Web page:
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I’m driving through the Philipse Manor neighborhood in Sleepy Hollow, N.Y., to collect my daughter from her friend’s house when a blood-curdling shriek meets my ears. Across the street, a large black horse paws the ground, agitated — yet the animal’s rider remains eerily still. The cloaked horseman is missing a very important appendage.
As the setting for Washington Irving’s famous legend, Sleepy Hollow has become one of the most iconic Halloween destinations in the country, and the headless Hessian soldier appears everywhere from local parades to the high school’s homecoming game. I’ve lived in neighboring Tarrytown for 20 years, but even I get the shivers come October — catching a glimpse of the decapitated spirit on horseback never gets old.
Overlooking the majestic Hudson, just 20 miles north of New York City and near the Tappan Zee Bridge, Sleepy Hollow and the surrounding towns host myriad daytime and evening Halloween activities — from the whimsical to the downright terrifying — offering visitors and locals alike multiple ways to savor the spooky season and see the legend come to life.
Kick things off a few miles south at Sunnyside, Irving’s riverfront home, which he described as “a little old-fashioned stone mansion, all made up of gable-ends, and as full of angles and corners as an old cocked hat.” The author spent the last years of his life in this enchanting storybook cottage that even had its own railway station on the banks of the Hudson. Perfect for those with a lower fright threshold, autumn tours of Sunnyside introduce Irving’s life and legacy while revealing inspirations behind the prolific writer’s most famous tale. Children will love watching a shadow puppet performance of “The Legend of Sleepy Hollow” and joining a scavenger hunt throughout the bucolic grounds.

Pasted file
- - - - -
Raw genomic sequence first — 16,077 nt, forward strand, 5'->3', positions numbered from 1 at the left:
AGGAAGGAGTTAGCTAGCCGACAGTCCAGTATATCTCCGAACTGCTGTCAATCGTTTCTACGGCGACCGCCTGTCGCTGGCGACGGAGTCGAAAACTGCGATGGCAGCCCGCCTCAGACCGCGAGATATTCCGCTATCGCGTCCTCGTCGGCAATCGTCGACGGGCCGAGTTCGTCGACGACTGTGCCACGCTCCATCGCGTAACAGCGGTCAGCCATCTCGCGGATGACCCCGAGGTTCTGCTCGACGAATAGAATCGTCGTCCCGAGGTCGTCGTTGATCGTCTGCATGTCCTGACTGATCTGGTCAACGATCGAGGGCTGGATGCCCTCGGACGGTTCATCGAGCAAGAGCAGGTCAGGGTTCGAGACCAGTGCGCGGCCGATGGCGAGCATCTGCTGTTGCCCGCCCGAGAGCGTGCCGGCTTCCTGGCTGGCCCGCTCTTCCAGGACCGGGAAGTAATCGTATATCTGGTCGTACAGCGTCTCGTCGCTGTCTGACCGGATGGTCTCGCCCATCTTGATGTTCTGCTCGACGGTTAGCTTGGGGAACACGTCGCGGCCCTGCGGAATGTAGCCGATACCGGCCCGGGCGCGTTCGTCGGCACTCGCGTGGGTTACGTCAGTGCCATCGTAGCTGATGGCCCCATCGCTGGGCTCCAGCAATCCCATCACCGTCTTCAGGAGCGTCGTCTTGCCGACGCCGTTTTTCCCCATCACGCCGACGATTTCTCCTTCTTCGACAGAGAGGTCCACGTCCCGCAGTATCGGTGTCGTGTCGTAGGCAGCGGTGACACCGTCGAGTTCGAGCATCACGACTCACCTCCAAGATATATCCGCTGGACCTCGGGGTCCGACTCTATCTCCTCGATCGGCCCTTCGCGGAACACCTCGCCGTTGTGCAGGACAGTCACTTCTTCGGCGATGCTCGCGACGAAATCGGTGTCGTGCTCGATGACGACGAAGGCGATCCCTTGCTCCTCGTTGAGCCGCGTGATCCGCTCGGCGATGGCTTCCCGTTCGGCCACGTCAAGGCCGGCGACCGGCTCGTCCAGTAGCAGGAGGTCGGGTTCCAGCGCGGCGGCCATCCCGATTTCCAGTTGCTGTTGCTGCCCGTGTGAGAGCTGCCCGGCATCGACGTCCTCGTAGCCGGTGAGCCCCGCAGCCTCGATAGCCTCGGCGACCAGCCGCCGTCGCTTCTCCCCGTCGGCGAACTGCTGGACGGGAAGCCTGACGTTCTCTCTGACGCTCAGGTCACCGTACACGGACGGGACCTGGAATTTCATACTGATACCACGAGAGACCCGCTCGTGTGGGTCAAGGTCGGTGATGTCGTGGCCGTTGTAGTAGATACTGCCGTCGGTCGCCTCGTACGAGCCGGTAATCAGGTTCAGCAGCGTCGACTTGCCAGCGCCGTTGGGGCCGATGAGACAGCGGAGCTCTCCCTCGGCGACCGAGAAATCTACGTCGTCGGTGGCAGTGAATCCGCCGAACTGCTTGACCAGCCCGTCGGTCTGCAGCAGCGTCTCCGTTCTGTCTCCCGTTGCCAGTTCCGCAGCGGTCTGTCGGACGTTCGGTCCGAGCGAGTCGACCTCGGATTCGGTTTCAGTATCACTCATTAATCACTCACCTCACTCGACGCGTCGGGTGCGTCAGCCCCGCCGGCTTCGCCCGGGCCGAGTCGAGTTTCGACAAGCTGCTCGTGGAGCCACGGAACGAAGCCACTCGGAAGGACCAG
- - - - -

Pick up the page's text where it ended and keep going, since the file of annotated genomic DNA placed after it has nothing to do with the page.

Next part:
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Right in the heart of Sleepy Hollow Village, the Old Dutch Church, built in 1697, remains one of the oldest in the country, and the graves of the locals who influenced Irving’s characters can be found within its historic burying grounds. You won't find the final resting places of Ichabod Crane or Abraham “Brom Bones” VanBrunt among the tilting 18th-century markers, but you will come across the grave of Eleanor Van Tassel Brush, whom Irving purportedly modeled Katrina Van Tassel, the legend’s coquettish debutante, after. Eleanor’s aunt, Catriena Ecker Van Tassel, is also buried here.
Come nightfall, master Hudson Valley storyteller Jonathan Kruk regales audiences with theatrical performances of Irving’s Legend accompanied by dramatic, live organ music and the flicker of candlelight.
Daytime visitors can wander nearby Sleepy Hollow Cemetery’s foliage-filled landscape that's complete with elaborate mausoleums and haunting tombstones. Irving himself rests here along with other notable figures like Andrew Carnegie, Elizabeth Arden, Samuel Gompers and William Rockefeller. Evening lantern tours provide an especially hearty dose of All Hallows spirit. While in the Washington Irving Chapel, local author-actor David Neilsen offers a spine-tingling reading series featuring the short works of Irving, Edgar Allan Poe and others throughout the season.